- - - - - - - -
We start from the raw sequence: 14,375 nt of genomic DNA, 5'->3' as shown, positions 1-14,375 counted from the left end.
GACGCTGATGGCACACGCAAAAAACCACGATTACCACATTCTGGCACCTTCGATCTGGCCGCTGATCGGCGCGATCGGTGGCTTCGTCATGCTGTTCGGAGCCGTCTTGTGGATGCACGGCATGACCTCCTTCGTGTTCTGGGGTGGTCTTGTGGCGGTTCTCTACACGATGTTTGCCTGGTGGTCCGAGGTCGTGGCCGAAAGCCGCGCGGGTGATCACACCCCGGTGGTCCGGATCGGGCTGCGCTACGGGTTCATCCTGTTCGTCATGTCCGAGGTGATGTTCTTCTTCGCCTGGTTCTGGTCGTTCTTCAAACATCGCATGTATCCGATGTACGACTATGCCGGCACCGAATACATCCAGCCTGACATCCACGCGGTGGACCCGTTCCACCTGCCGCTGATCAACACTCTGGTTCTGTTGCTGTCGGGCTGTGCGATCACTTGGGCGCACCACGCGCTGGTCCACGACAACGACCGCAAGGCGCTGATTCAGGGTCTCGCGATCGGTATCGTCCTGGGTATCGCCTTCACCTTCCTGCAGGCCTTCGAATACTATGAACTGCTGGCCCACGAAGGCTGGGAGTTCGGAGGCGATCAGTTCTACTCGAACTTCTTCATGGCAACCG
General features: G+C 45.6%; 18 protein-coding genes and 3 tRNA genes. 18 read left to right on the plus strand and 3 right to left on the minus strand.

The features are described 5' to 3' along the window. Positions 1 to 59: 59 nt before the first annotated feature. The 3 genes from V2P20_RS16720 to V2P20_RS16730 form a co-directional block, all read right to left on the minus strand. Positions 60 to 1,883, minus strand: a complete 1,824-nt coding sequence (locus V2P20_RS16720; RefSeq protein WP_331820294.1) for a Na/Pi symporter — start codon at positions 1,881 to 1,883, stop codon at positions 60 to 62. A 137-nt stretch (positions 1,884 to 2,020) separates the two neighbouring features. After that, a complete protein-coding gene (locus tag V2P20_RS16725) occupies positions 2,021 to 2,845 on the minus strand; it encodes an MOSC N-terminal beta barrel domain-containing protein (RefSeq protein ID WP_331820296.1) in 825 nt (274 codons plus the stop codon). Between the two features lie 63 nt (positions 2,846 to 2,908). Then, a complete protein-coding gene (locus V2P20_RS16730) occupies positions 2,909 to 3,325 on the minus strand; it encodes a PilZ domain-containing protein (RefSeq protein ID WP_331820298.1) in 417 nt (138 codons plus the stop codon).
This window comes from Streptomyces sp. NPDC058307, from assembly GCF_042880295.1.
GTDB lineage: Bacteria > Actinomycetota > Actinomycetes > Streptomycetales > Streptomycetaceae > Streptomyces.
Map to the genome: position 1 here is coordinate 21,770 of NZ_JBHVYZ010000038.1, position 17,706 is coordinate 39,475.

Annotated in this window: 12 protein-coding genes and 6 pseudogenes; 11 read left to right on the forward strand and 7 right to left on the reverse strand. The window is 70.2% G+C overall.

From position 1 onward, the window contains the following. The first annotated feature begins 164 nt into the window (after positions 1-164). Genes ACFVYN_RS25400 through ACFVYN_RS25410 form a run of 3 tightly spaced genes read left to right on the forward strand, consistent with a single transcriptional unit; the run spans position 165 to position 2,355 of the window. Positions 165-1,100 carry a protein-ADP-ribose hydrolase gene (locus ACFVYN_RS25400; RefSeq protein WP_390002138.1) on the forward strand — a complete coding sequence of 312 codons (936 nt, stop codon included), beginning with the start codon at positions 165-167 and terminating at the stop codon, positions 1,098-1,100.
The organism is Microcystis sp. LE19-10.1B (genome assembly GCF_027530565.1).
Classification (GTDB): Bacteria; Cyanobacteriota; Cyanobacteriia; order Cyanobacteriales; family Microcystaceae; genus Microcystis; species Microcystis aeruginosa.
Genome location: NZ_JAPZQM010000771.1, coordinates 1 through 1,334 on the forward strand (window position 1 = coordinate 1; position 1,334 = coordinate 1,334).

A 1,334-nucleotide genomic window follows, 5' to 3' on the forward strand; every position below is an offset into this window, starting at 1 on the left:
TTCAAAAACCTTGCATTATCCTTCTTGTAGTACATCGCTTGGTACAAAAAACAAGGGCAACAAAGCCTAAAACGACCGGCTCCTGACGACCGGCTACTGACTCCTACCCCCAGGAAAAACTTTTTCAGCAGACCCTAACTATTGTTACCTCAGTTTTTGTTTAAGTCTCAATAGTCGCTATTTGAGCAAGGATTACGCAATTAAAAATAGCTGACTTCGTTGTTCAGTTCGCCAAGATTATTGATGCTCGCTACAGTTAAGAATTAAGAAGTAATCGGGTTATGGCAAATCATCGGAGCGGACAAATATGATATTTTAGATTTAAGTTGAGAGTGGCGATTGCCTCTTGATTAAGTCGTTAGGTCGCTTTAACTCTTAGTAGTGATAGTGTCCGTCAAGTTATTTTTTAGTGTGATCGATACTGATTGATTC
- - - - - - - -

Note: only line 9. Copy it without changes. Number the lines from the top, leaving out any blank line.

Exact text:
From position 1 onward, the window contains the following. The first annotated feature begins 164 nt into the window (after positions 1-164). Genes ACFVYN_RS25400 through ACFVYN_RS25410 form a run of 3 tightly spaced genes read left to right on the forward strand, consistent with a single transcriptional unit; the run spans position 165 to position 2,355 of the window. Positions 165-1,100 carry a protein-ADP-ribose hydrolase gene (locus ACFVYN_RS25400; RefSeq protein WP_390002138.1) on the forward strand — a complete coding sequence of 312 codons (936 nt, stop codon included), beginning with the start codon at positions 165-167 and terminating at the stop codon, positions 1,098-1,100.